Fig. 1  Horn Lightning-Arrester, Joliette.
Fig. 1 Horn Lightning-Arrester, Joliette.


The Montreal lines run in a general northeasterly southwesterly direction, parallel to the St. Lawrence river and about 20 miles distant from it. The elevation of the power-house is about 200 ft. above sea-level, that of the sub-station being nearly the same. Some 10 miles farther north and parallel to the transmission lines, the Laurentian mountains bound the north side of the St. Lawrence Valley. In general, the country over which the lines pass is a fiat farmland, but near the power-station the country is very rough.


Fig. 2  Horn Lightning-Arrester and Resistance.  Type 1905.
Fig. 2 Horn Lightning-Arrester and Resistance. Type 1905.


The prevailing winds are westerly, and the general course of the electrical storms is parallel to the lines. The storm period extends from March to October. Nearly all the storms occur during, the latter part of June, and in July, August, and early in September. The storms are most severe during July and August. In the territory covered by the lines of the Shawinigan company there occurs during each year about fifteen thunder storms. As these storms move along in an easterly direction and sometimes take days to cover the 100 miles, we have found that from June 25 to September 10, a storm is reported nearly every day from some part of the line. In general, however, there are not more than four or five severe storms during each year, and these storms are most severe in well defined localities. The discussion of our experiences with lightning will be simplified if these experiences during 1903, 1904, and 1905 are considered separately, year by year.

As stated above, the only line in operation in 1903 was the No. 1 Montreal line. That line was protected by low-equivalent arresters at each end. During the summer of 1903, several disturbances occurred, winch may be summarized as follows:

1. Poles splintered by heavy discharges.

2. In a few instances, insulators broken.

3. Flashes across the static-interrupter terminals.

4. Arcs on the transformer terminals.

5. Arcs inside the transformer cases at the top between adjacent leads.

6. Damage to apparatus caused by 3, 4, and 5.

7. Interruption to service, due usually to excessive voltage drop, causing synchronous apparatus to fall out of step.


Fig. 3  Transformer Connections.  Note: Neutral point grounded through a series transformer and relay.  Current in ground-wire trips oil circuit-breakers.
Fig. 3 Transformer Connections. Note: Neutral Point Grounded Through A Series Transformer and Relay. Current in Ground-Wire Trips Oil Circuit-Breakers.


1. On several occasions poles were splintered. In most cases-two or three poles were torn to pieces; the adjacent poles on both sides were less damaged, the damage decreasing as the distance increased from the point of disturbance. One of the worst cases recorded by us shows that 5 poles were torn to pieces while 10 poles on each side were somewhat splintered. This disturbance extended over a distance represented by 25 poles, or about 2,500 feet. Tins case, however, is exceptional, usually not more than one pole is badly damaged, and a few of the nearby poles slightly splintered.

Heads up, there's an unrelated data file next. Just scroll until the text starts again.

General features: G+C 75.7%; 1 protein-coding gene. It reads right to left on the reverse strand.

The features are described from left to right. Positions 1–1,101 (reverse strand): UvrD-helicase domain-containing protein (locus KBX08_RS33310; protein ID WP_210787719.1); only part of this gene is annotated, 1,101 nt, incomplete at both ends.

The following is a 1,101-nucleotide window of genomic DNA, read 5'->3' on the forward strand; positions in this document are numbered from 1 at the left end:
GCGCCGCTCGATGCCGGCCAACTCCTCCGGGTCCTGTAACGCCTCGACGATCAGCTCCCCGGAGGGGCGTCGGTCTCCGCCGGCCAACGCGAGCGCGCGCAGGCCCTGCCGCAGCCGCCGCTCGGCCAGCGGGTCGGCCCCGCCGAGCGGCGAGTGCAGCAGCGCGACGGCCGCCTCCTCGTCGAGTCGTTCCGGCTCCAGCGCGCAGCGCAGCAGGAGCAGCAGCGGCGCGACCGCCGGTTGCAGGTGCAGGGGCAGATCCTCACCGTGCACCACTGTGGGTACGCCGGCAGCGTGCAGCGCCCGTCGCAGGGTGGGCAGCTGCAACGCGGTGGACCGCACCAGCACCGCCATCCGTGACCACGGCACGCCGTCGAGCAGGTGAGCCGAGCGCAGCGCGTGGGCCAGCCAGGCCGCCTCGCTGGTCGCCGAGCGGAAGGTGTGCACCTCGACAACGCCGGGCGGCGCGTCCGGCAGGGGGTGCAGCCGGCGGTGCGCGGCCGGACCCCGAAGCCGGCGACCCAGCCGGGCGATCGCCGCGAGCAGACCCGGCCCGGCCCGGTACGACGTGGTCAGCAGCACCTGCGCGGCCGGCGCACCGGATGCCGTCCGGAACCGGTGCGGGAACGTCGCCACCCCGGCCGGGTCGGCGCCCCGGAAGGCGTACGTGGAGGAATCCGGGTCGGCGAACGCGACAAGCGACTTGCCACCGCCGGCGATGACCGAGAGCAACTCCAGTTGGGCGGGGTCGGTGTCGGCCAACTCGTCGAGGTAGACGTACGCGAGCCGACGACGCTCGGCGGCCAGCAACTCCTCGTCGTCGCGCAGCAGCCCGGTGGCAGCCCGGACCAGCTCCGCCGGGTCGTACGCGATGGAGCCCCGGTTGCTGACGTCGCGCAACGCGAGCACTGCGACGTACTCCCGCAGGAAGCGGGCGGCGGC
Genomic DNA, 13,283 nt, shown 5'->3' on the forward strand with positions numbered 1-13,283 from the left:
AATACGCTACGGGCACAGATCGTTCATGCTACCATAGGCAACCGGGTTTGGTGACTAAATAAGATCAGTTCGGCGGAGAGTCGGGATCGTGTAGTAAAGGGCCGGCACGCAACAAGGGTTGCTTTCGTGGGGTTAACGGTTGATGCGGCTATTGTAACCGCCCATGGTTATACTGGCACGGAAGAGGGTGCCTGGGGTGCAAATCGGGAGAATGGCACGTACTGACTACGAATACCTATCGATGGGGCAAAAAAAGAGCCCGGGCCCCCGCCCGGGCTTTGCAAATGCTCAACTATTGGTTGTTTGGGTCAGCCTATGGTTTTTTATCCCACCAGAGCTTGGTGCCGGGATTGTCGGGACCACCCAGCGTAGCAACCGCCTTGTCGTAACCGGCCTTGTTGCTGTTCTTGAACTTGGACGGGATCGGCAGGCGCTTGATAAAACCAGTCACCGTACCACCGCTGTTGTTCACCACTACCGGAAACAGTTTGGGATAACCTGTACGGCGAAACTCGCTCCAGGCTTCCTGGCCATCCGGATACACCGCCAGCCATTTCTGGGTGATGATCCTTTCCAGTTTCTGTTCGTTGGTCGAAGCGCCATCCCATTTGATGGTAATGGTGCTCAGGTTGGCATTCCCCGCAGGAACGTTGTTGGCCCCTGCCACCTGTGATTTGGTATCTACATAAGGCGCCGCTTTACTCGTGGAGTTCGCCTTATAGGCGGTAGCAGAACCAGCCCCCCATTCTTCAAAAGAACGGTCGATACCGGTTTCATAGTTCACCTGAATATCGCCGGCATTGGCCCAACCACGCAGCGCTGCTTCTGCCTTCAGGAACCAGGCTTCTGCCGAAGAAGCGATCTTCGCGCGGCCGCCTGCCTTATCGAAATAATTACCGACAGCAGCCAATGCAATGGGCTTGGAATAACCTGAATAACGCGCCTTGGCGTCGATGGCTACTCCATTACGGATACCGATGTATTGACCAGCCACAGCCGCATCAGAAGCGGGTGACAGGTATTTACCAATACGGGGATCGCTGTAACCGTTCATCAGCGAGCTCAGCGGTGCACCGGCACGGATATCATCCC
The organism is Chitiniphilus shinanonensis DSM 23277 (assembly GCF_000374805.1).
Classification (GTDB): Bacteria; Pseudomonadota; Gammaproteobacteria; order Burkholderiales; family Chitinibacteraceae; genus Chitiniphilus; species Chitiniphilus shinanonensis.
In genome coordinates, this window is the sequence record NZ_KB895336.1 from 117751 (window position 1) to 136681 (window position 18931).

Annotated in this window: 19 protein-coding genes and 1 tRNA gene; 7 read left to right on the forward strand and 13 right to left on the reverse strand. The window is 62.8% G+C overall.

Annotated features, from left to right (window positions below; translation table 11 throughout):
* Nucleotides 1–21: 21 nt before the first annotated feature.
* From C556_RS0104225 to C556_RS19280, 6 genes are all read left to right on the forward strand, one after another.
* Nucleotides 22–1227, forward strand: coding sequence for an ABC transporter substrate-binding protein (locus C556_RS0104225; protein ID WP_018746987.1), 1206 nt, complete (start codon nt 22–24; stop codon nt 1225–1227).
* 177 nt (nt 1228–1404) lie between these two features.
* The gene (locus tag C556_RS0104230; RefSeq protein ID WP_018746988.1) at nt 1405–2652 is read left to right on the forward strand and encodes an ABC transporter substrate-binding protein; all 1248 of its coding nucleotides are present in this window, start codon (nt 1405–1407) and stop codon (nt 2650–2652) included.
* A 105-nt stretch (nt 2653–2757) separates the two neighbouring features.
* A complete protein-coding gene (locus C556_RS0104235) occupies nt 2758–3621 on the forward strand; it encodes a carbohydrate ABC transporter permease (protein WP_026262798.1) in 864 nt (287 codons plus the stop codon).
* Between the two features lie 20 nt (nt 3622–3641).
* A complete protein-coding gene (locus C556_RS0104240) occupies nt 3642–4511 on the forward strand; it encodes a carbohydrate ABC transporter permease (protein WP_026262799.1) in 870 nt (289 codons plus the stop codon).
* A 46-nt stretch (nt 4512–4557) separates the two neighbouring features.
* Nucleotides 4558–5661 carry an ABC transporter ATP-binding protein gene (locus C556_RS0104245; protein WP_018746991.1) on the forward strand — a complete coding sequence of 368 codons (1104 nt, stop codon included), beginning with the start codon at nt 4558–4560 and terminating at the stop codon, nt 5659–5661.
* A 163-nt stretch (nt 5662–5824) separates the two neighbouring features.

2. In only one or two instances were insulators broken; in each instance it was the top insulator. In these cases, the breakage seemed due to the flashing over and consequent heating, as the insulator was not in any case punctured. In no case was an insulator so badly damaged as to need immediate replacing.

3. At the same time that the poles were splintered on the line, there would be evidences of excessive potential in the stations. The most frequent occurrence was an arcing over on the terminals of the static-interrupters. In some cases this flash would reach across to an adjacent static-interrupter and establish a short circuit between the lines. In most cases, however, it was simply a flashing from the ends of the terminal to the case, or between the incoming and outgoing wires of a single static-interrupter, thereby short circuiting the reactance coil.

4. The arcs on the transformer terminals were more rare, only occurring when the static-interrupters were put out of service by the flashing over mentioned above.

In view of the above disturbances and damage it was decided to put in a type of horn lightning-arrester affording a low resistance path to ground, to depend on a fuse for the interruption of the short circuit which would occur if the horns did not break the arc, and to set these horns so that only the heavier discharges would break them down. The horns were consequently adjusted to discharge at about 90,000 volts.